The argument contained in the department’s brief begins with the words: “The trial court violated the explicit language of G. L. c. 209C, § 9 and the Guidelines when it chose not to apply the Guidelines solely or primarily because the child in this case was born out of wedlock. The trial court’s decision violates the plain language of the law and therefore should be reversed.” We do not share the judge’s view that support orders in paternity cases pursuant to the guidelines are really not child support orders but rather are family support orders, nor do we accept the proposition that ordinarily child support orders in paternity cases should not follow the guidelines. Therefore, if we were convinced that the support order entered here was a product of the judge’s opposition to application of the guidelines to cases in which the child was born out of wedlock, we would hasten to reverse the order, but we are not convinced. Instead, we accept the judge’s representation in his memorandum that, “[a]side from [his] views” about the merits of the guidelines in paternity cases, and in consideration of the facts of this particular case, which he found in detail, he concluded that there was “an element of either ‘unfairness’ or ‘inappropriateness'” in following the guidelines which, consistent with the authority expressly granted by the guidelines, led him to decline to follow them.
We are not persuaded that the judge’s determination that his following the guidelines in this case would have been unfair or inappropriate was erroneous, nor are we persuaded that the judge erred by ordering $160 weekly child support and the continued maintenance of medical insurance. When a judge determines that application of the guidelines would produce an unjust or inappropriate result, the judge must attempt to fashion a more equitable order based on all the relevant considerations. General Laws c. 209C (1990 ed.), entitled “Children Born Out of Wedlock,” § 9 (c), dealing with support, provides:
“In determining the amount to be paid … the court shall apply the standards established by the chief administrative justice of the trial court or, in the absence of such standards, shall consider all relevant facts, including but not limited to:
“(1) needs of persons entitled to support including necessary shelter, food, clothing, medical care and education;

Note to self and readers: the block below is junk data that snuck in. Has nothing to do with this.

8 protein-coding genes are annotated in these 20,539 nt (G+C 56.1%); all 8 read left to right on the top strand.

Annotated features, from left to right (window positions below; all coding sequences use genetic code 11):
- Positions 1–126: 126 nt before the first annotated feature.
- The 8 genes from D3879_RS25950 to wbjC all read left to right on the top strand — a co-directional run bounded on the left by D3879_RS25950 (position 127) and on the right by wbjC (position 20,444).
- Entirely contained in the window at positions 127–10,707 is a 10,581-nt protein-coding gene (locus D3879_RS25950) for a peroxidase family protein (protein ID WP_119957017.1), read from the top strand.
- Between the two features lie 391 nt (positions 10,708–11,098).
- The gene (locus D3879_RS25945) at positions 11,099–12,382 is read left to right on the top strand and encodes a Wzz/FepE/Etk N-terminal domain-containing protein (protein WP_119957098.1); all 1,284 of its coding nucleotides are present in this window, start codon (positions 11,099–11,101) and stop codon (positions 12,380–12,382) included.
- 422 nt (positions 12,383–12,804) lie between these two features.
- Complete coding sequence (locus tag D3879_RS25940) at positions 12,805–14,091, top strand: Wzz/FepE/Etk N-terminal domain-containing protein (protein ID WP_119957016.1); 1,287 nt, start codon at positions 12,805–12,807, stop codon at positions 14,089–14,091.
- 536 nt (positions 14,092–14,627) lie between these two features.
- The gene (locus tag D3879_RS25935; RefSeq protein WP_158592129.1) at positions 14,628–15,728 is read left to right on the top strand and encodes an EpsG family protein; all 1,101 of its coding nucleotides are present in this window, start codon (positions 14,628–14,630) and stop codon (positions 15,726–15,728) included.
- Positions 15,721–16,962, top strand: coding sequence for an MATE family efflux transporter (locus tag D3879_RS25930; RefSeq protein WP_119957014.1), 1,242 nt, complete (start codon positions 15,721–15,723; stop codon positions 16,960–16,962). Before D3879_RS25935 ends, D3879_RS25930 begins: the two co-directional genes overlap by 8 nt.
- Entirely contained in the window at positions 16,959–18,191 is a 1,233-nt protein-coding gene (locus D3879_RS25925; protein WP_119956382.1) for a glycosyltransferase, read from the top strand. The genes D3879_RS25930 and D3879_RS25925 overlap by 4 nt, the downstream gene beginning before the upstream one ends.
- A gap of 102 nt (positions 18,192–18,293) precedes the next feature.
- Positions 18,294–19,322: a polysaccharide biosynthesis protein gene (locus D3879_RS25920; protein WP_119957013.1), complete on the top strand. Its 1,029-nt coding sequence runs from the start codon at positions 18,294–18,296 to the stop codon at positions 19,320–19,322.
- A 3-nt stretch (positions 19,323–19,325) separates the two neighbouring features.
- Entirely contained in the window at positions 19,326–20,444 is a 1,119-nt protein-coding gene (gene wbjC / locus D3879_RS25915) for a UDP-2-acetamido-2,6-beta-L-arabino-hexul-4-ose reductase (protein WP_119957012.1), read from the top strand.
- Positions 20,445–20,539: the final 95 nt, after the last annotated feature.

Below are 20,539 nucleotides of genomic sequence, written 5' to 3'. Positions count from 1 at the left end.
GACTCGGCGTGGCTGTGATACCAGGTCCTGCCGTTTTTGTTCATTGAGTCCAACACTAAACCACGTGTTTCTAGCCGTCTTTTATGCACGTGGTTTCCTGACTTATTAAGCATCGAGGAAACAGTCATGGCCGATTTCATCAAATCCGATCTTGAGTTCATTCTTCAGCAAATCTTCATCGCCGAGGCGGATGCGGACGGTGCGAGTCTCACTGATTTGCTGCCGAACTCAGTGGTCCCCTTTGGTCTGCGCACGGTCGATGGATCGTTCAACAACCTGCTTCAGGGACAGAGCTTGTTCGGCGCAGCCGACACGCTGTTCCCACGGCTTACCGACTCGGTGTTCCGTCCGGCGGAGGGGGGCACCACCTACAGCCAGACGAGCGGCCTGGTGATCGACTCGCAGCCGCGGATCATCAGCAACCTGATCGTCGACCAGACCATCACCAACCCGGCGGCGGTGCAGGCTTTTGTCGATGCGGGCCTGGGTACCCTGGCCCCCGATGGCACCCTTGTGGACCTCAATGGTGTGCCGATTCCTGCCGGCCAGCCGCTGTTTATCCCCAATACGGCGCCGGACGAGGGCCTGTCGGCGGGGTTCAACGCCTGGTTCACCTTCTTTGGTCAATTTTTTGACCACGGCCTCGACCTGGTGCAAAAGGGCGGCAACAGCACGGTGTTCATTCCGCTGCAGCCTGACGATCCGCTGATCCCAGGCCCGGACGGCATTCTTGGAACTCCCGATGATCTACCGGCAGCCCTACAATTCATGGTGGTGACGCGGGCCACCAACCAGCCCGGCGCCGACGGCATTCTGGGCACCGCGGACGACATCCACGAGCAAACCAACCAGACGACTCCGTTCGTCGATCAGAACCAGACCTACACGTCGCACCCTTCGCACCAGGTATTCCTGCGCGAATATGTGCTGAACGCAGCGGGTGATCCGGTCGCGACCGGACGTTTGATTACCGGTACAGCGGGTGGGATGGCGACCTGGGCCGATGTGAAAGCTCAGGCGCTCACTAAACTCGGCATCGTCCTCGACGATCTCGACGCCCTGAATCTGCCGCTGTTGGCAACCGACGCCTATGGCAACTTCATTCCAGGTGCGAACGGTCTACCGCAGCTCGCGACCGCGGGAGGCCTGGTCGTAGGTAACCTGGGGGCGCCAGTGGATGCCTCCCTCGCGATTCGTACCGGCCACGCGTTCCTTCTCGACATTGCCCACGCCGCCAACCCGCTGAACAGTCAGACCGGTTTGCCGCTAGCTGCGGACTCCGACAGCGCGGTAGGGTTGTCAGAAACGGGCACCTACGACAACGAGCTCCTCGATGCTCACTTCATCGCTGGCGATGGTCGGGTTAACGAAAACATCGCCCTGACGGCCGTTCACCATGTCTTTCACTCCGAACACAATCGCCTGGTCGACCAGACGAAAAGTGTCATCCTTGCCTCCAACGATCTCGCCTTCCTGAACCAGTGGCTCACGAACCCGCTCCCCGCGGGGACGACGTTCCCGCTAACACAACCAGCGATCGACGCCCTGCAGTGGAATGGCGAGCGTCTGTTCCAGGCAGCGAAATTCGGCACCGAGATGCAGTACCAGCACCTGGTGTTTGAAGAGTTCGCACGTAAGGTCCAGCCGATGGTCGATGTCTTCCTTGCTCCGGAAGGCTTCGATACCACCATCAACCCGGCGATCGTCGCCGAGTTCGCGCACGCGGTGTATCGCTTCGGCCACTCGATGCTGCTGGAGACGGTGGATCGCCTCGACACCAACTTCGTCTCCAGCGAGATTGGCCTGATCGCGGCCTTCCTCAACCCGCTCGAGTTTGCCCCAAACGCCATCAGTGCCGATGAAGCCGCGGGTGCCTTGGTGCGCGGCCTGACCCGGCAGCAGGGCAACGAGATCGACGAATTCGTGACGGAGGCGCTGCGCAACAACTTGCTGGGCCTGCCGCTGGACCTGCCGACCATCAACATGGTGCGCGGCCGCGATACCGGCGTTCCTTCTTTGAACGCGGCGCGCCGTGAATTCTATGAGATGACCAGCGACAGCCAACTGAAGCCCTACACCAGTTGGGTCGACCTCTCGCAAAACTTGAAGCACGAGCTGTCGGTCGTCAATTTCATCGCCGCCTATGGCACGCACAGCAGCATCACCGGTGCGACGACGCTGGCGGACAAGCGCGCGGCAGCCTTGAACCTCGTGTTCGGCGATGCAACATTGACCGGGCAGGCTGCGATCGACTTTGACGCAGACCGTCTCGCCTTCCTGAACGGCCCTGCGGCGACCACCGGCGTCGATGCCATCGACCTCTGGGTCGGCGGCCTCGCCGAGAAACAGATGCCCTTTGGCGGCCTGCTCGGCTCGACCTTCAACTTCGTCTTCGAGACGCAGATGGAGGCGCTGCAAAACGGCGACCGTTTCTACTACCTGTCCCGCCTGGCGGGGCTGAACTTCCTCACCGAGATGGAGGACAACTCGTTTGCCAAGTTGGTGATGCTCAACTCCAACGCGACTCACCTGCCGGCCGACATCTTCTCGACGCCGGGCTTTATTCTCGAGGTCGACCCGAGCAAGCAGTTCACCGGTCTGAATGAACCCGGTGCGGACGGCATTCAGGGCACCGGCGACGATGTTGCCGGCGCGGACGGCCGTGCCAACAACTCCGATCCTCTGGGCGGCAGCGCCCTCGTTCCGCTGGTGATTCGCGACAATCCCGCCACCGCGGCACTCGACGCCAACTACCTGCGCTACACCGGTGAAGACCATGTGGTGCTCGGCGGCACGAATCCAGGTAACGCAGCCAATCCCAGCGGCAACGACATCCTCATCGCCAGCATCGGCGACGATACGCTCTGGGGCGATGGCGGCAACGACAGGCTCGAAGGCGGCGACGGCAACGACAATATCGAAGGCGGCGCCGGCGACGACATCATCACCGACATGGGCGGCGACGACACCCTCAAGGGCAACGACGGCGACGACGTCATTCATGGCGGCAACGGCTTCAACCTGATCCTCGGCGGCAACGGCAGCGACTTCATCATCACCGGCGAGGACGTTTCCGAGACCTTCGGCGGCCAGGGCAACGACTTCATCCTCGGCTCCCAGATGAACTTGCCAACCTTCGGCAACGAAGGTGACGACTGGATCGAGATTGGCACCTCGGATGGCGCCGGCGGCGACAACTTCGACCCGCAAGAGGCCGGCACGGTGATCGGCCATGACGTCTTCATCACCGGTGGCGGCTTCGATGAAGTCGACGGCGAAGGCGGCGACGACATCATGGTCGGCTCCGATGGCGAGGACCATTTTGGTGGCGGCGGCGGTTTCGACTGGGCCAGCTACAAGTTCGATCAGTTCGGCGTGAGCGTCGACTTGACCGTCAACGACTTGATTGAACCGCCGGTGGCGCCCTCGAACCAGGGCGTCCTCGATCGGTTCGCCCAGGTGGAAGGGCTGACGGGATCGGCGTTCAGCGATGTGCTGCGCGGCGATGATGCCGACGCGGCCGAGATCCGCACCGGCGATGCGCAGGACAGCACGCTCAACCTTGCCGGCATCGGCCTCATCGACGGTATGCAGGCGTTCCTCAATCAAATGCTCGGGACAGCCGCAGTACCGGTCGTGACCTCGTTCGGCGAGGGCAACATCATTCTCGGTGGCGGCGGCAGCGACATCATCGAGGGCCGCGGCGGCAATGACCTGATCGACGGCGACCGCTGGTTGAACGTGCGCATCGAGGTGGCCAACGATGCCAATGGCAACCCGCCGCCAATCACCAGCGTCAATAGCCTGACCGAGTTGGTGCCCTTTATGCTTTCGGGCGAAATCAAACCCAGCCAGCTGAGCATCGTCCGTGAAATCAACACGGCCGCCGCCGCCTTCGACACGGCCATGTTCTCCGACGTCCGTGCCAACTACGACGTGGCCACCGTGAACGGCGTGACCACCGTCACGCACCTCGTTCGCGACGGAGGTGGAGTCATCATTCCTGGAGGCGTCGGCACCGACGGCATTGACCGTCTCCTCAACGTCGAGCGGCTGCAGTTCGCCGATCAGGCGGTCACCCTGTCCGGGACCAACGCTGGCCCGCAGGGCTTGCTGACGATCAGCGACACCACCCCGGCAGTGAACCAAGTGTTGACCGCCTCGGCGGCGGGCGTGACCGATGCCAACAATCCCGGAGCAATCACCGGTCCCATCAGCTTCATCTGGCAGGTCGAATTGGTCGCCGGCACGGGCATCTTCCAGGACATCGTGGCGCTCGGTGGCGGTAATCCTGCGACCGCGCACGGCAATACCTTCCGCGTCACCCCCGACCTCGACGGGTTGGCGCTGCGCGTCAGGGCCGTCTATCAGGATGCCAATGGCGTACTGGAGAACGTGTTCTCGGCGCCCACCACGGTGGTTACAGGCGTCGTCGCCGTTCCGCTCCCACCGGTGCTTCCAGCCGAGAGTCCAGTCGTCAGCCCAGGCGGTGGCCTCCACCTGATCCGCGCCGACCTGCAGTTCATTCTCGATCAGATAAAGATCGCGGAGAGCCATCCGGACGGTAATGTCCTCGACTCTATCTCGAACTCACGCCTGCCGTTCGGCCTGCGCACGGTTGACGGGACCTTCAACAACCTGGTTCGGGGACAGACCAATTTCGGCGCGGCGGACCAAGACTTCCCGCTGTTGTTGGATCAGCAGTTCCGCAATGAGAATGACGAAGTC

“(2) relative financial means of each parent, including their standard of living, age, health, station, occupation, amount and sources of income, including unearned income, vocational skills, employability, estate, liabilities and opportunity of each for future acquisition of capital assets and income;
“(3) earning ability of each parent;
“(4) age of the child;
“(5) need and capacity of the child for education, including higher education;
“(6) value of services, including those as a home-maker, contributed by the custodial parent; and
“(7) the amount necessary for the obligor’s minimum subsistence, including food, shelter, utilities, clothing and the reasonable expenses necessary to travel or obtain employment.”
The judge’s findings suggest that he considered the relevant facts articulated in § 9 (c), including the best interests of the child, which are at the heart of the guidelines, when he determined that the $264 called for by the guidelines was unfair or inappropriate, and when he decided that $160 weekly support plus the maintenance of medical insurance would be suitable. Prior to the promulgation of the guidelines, the test on review was whether the judge abused his discretion in making determinations of that kind. Ross v. Ross, 385 Mass. 30, 33–34, 36–38 (1982). Also, after the guidelines were promulgated, the Appeals Court reviewed a decision to disregard them under an abuse of discretion standard. Camillo v. Camillo, 31 Mass. App. Ct. 286, 292–293 (1991). Although the guidelines considered in that case were promulgated before the guidelines became presumptive, we are unaware of a sound reason to apply a different standard of review in a case such as this one involving presumptive guidelines. Applying that standard, we perceive no abuse of the judge’s discretion. Therefore we affirm the judgment.